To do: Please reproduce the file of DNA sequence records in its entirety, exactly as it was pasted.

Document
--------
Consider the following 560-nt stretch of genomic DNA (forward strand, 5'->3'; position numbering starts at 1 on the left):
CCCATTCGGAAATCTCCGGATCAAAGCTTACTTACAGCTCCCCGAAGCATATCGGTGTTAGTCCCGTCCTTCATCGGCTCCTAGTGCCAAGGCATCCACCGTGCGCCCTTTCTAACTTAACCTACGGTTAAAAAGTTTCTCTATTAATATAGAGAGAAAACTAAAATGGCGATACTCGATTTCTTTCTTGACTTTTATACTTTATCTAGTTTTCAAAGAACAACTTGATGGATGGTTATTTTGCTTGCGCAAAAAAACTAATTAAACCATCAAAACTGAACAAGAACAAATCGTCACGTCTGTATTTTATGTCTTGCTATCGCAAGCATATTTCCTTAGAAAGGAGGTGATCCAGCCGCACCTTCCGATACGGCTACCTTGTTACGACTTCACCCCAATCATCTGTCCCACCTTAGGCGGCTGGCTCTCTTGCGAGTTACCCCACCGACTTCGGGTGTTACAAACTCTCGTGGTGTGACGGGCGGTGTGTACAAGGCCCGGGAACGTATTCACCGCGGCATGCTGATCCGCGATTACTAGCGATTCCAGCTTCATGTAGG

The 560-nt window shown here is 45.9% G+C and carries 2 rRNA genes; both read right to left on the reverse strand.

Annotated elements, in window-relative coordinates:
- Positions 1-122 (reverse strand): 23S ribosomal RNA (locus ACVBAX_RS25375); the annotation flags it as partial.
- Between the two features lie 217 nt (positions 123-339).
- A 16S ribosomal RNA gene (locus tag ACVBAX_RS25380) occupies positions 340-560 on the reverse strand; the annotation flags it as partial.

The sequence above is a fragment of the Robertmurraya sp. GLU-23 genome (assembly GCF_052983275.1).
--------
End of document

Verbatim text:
Consider the following 560-nt stretch of genomic DNA (forward strand, 5'->3'; position numbering starts at 1 on the left):
CCCATTCGGAAATCTCCGGATCAAAGCTTACTTACAGCTCCCCGAAGCATATCGGTGTTAGTCCCGTCCTTCATCGGCTCCTAGTGCCAAGGCATCCACCGTGCGCCCTTTCTAACTTAACCTACGGTTAAAAAGTTTCTCTATTAATATAGAGAGAAAACTAAAATGGCGATACTCGATTTCTTTCTTGACTTTTATACTTTATCTAGTTTTCAAAGAACAACTTGATGGATGGTTATTTTGCTTGCGCAAAAAAACTAATTAAACCATCAAAACTGAACAAGAACAAATCGTCACGTCTGTATTTTATGTCTTGCTATCGCAAGCATATTTCCTTAGAAAGGAGGTGATCCAGCCGCACCTTCCGATACGGCTACCTTGTTACGACTTCACCCCAATCATCTGTCCCACCTTAGGCGGCTGGCTCTCTTGCGAGTTACCCCACCGACTTCGGGTGTTACAAACTCTCGTGGTGTGACGGGCGGTGTGTACAAGGCCCGGGAACGTATTCACCGCGGCATGCTGATCCGCGATTACTAGCGATTCCAGCTTCATGTAGG

The 560-nt window shown here is 45.9% G+C and carries 2 rRNA genes; both read right to left on the reverse strand.

Annotated elements, in window-relative coordinates:
- Positions 1-122 (reverse strand): 23S ribosomal RNA (locus ACVBAX_RS25375); the annotation flags it as partial.
- Between the two features lie 217 nt (positions 123-339).
- A 16S ribosomal RNA gene (locus tag ACVBAX_RS25380) occupies positions 340-560 on the reverse strand; the annotation flags it as partial.

The sequence above is a fragment of the Robertmurraya sp. GLU-23 genome (assembly GCF_052983275.1).